A flume is an open artificial water channel, in the form of a gravity chute, that leads water from a diversion dam or weir completely aside a natural flow. Often, the flume is an elevated box structure (typically wood) that follows the natural contours of the land. These have been extensively used in hydraulic mining and working placer deposits for gold, tin and other heavy minerals. They are also used in the transportation of logs in the logging industry, electric power generation and to power various mill operations by the use of a waterwheel.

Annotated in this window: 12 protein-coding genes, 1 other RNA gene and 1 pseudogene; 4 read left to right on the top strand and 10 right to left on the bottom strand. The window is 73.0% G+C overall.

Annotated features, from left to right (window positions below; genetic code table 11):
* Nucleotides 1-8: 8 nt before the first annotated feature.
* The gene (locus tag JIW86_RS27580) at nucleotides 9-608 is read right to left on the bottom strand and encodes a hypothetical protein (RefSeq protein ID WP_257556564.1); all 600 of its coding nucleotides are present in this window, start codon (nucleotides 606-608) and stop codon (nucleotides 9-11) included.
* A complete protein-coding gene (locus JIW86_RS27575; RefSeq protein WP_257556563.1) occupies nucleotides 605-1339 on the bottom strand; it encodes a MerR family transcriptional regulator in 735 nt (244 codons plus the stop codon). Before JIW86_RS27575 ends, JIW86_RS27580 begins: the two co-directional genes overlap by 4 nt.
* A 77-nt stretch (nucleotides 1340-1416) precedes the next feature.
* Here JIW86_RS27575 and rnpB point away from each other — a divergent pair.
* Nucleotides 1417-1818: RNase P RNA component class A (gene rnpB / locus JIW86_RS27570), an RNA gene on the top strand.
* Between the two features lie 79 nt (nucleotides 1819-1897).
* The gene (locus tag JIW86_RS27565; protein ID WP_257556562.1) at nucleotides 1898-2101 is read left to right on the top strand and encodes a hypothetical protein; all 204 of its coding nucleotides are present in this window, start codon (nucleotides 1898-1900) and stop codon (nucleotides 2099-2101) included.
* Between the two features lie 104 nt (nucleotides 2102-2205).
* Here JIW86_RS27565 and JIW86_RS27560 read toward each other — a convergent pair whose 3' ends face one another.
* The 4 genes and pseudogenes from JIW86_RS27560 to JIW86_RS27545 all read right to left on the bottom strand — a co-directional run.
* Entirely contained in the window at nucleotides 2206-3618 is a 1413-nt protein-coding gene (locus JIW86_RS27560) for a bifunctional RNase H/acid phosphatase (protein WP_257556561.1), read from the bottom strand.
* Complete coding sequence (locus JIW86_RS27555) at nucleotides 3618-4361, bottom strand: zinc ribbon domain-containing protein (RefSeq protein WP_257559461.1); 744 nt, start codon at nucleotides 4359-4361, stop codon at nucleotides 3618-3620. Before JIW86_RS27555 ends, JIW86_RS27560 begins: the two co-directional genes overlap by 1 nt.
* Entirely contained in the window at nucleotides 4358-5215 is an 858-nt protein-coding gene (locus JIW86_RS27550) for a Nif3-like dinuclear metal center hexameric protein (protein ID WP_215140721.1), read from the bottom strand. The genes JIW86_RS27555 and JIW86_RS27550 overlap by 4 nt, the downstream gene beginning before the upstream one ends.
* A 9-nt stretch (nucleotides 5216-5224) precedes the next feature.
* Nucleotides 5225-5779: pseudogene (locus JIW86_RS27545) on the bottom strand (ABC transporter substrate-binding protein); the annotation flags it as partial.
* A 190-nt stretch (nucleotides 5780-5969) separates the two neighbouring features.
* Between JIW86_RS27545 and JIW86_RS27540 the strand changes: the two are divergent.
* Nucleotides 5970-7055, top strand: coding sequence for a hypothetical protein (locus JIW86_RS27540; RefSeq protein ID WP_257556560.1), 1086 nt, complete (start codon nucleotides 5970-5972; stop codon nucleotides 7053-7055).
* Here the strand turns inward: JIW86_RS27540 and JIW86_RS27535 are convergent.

Specialist flumes

A flume can be used to measure the rate of flow. Specific designs include the Parshall, Palmer-Bowlus, Trapezoidal, and H-Flume. See flow measurement#open channel flow measurement. A sewer pipe can be used as a flow measurement flume by using the Manning formula.

In competitive swimming, specialized flumes with transparent sides are often employed by coaches to analyze a swimmer's technique. The speed of the flow is variable to accommodate the full spectrum of swimming styles and ability.

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